Last week the SBA published the Paycheck Protection Program (PPP) Loan Forgiveness Application. Although the application is not overly technical, there is flexibility in borrower interpretation of information required which can affect the outcome of the loan amount.
(UPDATE): The House approved legislation on May 28th, making it easier for recipients of the PPP to qualify. There is legislation pending that will potentially modify the program further. We will provide additional updates as they become available.
Below are key highlights as interpreted by the Illinois CPA society:
The paid/incurred issue has been resolved very much in a borrower’s favor. Costs that will work for forgiveness include:
Eligible costs paid during the 56-day period regardless of when they were incurred and
Eligible costs incurred during the 56-day period so long as they are paid by a standard payment date define for each cost type.
For wages incurred before day 56 but not yet paid, they just need to be paid no later than the next regular payroll date. For other costs (like utilities) it just needs to be paid on or before the next billing date (I think the SBA date means the due date shown on the bill). So you should get more than 8 weeks into 8 weeks.
Bonuses to owner-employees have been an option to many in order to fill shortfalls on eligible expenses used to apply for loan forgiveness. However, buried in the representations, the representative must initial on the second page of the application form itself. It says that the amounts being submitted as payroll costs for forgiveness related to owner-employees, self-employed individuals and partners “does not exceed eight weeks’ worth of 2019 compensation for any owner-employee or self-employed individual/general partner, capped at $15,385 per individual.”
This would appear to be in place to stop owners from soaking up any excess loan via a bonus, at least assuming less than $100,000 in 2019 compensation. There is no such discussion of limiting non-owner-employees.
Alternative Payroll Covered Period
The creation of a new Alternative Payroll Covered Period that allows borrowers to align the 56-day period with their own payroll period is in the instructions for payroll costs under the program. Note that other expenses stay on the standard 56-day period starting on the date of loan funding. If you pay payroll at least bi-weekly, you can start that 56-day period on the beginning date of the first payroll period after receiving the funds. Obviously, for bi-weekly payroll that eliminates the issue of having to pick up a partial payroll at the end.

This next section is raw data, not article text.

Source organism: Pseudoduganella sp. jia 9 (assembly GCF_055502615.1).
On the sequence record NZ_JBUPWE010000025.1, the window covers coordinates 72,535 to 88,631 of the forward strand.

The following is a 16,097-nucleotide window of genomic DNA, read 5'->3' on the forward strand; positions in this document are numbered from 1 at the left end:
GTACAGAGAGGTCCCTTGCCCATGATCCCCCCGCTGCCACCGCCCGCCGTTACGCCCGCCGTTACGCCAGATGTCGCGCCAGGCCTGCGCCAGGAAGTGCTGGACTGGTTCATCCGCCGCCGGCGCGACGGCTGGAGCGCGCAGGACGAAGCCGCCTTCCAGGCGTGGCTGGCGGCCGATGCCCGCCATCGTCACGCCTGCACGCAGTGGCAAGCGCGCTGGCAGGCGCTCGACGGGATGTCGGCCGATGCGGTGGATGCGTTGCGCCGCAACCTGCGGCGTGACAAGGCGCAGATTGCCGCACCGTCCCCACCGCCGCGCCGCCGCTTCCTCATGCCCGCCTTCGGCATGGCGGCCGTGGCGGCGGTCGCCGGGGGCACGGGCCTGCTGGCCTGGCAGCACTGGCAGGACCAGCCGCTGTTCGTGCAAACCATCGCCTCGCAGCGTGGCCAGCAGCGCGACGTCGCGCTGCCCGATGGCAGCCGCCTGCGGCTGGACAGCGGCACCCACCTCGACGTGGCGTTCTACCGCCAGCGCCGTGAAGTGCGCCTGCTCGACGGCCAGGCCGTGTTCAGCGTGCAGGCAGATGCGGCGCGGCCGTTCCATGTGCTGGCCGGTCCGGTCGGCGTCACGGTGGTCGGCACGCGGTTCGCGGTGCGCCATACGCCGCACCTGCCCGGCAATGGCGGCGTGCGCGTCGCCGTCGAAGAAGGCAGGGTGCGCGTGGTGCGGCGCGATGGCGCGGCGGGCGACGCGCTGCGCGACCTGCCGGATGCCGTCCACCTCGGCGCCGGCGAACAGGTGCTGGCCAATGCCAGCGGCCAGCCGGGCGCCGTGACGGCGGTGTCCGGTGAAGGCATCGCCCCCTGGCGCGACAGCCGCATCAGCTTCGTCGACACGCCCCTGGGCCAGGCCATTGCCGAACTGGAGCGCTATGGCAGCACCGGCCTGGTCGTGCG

Alternative Payroll Covered Period
The SBA is looking at the average salary/pay rate for the first quarter for each employee actually on the payroll in the 8 week period. This provides an interesting concession on employees who quit or were terminated prior to the Pandemic but worked for some of the first quarter. Owner-employees aren’t part of the calculation for this or FTEs either.
We finally got an FTE calculation–and it’s 40 hours (so if you’ve been doing an ACA style calculation, need to reset). No employee can count as more than one FTE (like we see in the ACA). There is a simplified method where every employee that works 40 hours normally is 1.0 FTEs and those that normally work less are 0.5 FTEs. The more complicated version requires documenting the average hours per week worked divided by 40 hrs. and rounded to the nearest .1.
Additionally, employees that turn down your offer of reemployment likely will not impact the FTE calculation. This assumes you made the proper offer and documented the refusal. Also, interesting–the documentation of the offer and refusal do not get sent in with the request for forgiveness.
It is up to the lender and the SBA to evaluate each loan for forgiveness. At The Hechtman Group Ltd, our team of qualified CPAs can provide PPP loan forgiveness guidance. Contact us today to schedule a consultation.